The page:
A state fails when there prevail ignorance, corruption, disunity, class division, poverty, injustice, unethical customs, lust for power, intolerance, extremism, poor law and order, sick economy, weak institutions, unprincipled leaders, overpopulation and cruel, immoral ruling elite.
Arnold Toynbee, a great historian, asserts in his 12-volume magnum opus “A Study of History”: “Great civilisations are not murdered. Instead, they take their own lives”. Luke Kemp, describing various causes of a society’s decline, writes in the BBC news, “Inequality and oligarchy: Wealth and political inequality can be central drivers of social disintegration, as can oligarchy and centralisation of power among leaders. This not only causes social distress, but also handicaps a society’s ability to respond to ecological, social and economic problems”.
Prof Paul Ehrlich, writer of The Population Bomb, while talking to the Guardian, asserts, “Population growth, along with over-consumption per capita, is driving civilisation over the edge: billions of people are now hungry or micronutrient malnourished, and climate disruption is killing people.”
Tragically, all these causes and factors which prove instrumental in harming the edifice of a society and state can be found in Pakistan. Since August 14, 1947, the Pakistani state has not been able to achieve its pristine goal of creating a moderate, equitable, prosperous, peaceful, and healthy society. However, its ruling elite has formed a system which is supporting its cruel rule and corruption relentlessly. Due to this flawed governing and controlling system, the state lost East Pakistan in 1971. Unfortunately, the ruling elite has not learnt any lesson from the tragedy. It is still not willing to form people-friendly political, economic, social, judicial, educational and health policies. On the contrary, to prolong its cruel rule and strengthen its hold, the ruling elite has made all institutions weak and corrupt through their policies. Resultantly, all institutions and systems of the state and government support the ruling elite and powerful people in plundering the resources of the state, while the poor and weak are leading very miserable, helpless and fearful lives.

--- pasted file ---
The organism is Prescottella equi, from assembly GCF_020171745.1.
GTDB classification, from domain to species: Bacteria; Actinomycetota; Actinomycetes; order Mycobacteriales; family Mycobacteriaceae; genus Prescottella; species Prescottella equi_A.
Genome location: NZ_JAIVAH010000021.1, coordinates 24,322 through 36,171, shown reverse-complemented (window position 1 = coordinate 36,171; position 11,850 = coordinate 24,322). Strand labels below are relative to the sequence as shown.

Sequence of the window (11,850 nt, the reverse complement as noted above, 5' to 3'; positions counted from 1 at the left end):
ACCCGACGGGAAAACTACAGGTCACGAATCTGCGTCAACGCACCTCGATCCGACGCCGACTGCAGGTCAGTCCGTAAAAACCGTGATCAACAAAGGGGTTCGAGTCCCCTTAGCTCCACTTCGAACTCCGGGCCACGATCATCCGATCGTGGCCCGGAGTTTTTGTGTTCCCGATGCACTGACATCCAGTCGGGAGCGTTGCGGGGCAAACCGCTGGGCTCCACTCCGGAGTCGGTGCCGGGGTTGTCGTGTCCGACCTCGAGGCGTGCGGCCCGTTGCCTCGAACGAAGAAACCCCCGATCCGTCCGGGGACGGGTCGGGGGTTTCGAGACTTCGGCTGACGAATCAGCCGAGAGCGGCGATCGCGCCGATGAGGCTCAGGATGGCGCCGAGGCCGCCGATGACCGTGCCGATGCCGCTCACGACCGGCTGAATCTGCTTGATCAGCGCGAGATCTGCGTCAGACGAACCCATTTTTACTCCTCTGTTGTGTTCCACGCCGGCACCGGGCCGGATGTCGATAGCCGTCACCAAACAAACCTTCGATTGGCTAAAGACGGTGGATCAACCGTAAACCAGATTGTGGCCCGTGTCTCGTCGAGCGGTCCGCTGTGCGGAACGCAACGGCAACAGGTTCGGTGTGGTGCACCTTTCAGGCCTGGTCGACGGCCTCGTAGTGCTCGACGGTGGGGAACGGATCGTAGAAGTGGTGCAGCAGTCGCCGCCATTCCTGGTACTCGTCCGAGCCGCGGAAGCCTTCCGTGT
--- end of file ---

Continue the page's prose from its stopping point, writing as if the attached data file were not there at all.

The history of Pakistan shows that the judiciary has been used to legitimise unlawful and illegal rule, punishing and controlling opponents. It is a proven fact that many judges damaged the sanctity of the institution by supporting the powerful elite and rulers and indulging in unethical practices. Reprimanding judge Arshad Malik heavily for his conduct, former Chief Justice Asif Saeed Khosa wrote in his judgment: “His admitted conduct emerging from that press release and the affidavit stinks and the stench of such stinking conduct has the tendency to bring a bad name to the entire judiciary as an institution. His sordid and disgusting conduct has made the thousands of honest, upright, fair and proper judges in the country hang their heads in shame.”